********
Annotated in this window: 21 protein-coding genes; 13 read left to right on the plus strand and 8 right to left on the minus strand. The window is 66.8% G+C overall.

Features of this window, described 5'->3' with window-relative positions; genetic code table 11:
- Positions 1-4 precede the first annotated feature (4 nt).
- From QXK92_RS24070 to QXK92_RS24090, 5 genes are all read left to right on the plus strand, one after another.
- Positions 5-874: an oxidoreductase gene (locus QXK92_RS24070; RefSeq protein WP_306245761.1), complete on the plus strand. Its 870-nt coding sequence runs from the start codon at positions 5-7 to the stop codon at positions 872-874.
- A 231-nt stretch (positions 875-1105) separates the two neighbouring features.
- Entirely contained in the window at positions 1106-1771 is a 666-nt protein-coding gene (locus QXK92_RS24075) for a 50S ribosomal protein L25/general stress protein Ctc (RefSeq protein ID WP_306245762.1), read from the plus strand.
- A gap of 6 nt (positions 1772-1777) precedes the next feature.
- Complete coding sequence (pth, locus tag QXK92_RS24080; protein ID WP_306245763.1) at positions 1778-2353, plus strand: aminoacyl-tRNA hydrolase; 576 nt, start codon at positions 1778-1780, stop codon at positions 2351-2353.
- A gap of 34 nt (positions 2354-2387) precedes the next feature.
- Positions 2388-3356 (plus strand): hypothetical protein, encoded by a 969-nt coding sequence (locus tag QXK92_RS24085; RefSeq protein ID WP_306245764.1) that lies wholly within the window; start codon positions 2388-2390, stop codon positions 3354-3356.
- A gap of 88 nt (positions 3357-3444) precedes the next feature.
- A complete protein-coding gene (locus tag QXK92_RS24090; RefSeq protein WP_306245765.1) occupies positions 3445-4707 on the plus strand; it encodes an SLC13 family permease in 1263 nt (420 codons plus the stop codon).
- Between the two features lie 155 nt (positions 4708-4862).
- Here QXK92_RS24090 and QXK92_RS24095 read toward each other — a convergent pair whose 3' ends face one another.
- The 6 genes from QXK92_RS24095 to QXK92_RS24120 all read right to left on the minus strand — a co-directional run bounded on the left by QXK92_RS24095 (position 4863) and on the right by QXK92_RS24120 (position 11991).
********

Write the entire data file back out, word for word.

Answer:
Annotated in this window: 21 protein-coding genes; 13 read left to right on the plus strand and 8 right to left on the minus strand. The window is 66.8% G+C overall.

Features of this window, described 5'->3' with window-relative positions; genetic code table 11:
- Positions 1-4 precede the first annotated feature (4 nt).
- From QXK92_RS24070 to QXK92_RS24090, 5 genes are all read left to right on the plus strand, one after another.
- Positions 5-874: an oxidoreductase gene (locus QXK92_RS24070; RefSeq protein WP_306245761.1), complete on the plus strand. Its 870-nt coding sequence runs from the start codon at positions 5-7 to the stop codon at positions 872-874.
- A 231-nt stretch (positions 875-1105) separates the two neighbouring features.
- Entirely contained in the window at positions 1106-1771 is a 666-nt protein-coding gene (locus QXK92_RS24075) for a 50S ribosomal protein L25/general stress protein Ctc (RefSeq protein ID WP_306245762.1), read from the plus strand.
- A gap of 6 nt (positions 1772-1777) precedes the next feature.
- Complete coding sequence (pth, locus tag QXK92_RS24080; protein ID WP_306245763.1) at positions 1778-2353, plus strand: aminoacyl-tRNA hydrolase; 576 nt, start codon at positions 1778-1780, stop codon at positions 2351-2353.
- A gap of 34 nt (positions 2354-2387) precedes the next feature.
- Positions 2388-3356 (plus strand): hypothetical protein, encoded by a 969-nt coding sequence (locus tag QXK92_RS24085; RefSeq protein ID WP_306245764.1) that lies wholly within the window; start codon positions 2388-2390, stop codon positions 3354-3356.
- A gap of 88 nt (positions 3357-3444) precedes the next feature.
- A complete protein-coding gene (locus tag QXK92_RS24090; RefSeq protein WP_306245765.1) occupies positions 3445-4707 on the plus strand; it encodes an SLC13 family permease in 1263 nt (420 codons plus the stop codon).
- Between the two features lie 155 nt (positions 4708-4862).
- Here QXK92_RS24090 and QXK92_RS24095 read toward each other — a convergent pair whose 3' ends face one another.
- The 6 genes from QXK92_RS24095 to QXK92_RS24120 all read right to left on the minus strand — a co-directional run bounded on the left by QXK92_RS24095 (position 4863) and on the right by QXK92_RS24120 (position 11991).